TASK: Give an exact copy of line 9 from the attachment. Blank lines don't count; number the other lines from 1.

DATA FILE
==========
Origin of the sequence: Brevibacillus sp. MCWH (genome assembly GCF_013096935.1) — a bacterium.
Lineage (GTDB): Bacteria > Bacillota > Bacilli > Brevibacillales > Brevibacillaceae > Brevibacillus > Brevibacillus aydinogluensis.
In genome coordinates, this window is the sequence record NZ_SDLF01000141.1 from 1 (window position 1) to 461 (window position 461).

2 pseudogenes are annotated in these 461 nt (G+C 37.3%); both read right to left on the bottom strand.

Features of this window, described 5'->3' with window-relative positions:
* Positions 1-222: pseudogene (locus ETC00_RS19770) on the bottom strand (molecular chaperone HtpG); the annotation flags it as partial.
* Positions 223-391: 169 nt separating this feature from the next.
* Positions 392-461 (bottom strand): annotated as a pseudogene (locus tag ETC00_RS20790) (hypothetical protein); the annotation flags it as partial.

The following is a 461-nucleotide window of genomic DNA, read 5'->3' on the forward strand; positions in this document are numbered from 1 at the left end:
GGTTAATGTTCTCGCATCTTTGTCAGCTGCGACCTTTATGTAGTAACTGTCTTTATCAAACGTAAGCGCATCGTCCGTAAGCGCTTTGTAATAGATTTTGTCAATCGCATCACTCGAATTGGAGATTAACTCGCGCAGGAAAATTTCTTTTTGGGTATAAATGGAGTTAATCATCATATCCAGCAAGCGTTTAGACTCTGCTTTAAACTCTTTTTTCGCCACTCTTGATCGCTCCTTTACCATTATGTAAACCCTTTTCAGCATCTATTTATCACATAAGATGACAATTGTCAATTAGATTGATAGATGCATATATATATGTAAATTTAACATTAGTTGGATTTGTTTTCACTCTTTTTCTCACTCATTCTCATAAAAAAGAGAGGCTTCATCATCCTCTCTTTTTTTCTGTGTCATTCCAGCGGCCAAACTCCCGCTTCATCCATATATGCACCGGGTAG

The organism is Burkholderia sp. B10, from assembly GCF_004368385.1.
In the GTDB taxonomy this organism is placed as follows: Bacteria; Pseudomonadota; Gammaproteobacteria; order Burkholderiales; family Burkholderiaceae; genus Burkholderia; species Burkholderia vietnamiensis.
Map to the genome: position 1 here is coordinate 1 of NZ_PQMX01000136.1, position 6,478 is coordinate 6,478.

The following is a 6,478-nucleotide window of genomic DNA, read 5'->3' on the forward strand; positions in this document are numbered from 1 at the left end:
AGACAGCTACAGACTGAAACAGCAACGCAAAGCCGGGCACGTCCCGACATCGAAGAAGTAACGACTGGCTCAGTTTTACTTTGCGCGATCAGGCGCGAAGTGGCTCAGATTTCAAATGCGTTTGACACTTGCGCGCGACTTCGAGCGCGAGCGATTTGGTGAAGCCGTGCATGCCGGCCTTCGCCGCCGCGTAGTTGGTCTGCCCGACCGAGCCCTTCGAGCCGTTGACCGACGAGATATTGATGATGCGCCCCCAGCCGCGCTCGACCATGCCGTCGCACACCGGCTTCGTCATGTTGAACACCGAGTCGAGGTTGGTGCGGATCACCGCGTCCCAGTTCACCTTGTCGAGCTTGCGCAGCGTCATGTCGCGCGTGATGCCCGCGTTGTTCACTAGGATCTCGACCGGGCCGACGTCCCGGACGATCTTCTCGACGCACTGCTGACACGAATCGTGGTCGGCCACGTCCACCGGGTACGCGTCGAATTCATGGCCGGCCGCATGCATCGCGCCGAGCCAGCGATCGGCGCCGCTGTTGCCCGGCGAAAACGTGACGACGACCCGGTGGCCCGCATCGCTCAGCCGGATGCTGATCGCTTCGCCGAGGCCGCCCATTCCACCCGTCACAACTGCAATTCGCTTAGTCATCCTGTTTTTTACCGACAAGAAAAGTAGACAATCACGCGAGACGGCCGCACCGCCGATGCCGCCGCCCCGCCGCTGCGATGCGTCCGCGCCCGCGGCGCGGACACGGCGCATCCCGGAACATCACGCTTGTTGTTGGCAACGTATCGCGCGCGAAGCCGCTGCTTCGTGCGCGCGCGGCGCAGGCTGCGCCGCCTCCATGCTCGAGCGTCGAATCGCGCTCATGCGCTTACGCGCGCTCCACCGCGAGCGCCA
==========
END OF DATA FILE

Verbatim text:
The following is a 461-nucleotide window of genomic DNA, read 5'->3' on the forward strand; positions in this document are numbered from 1 at the left end: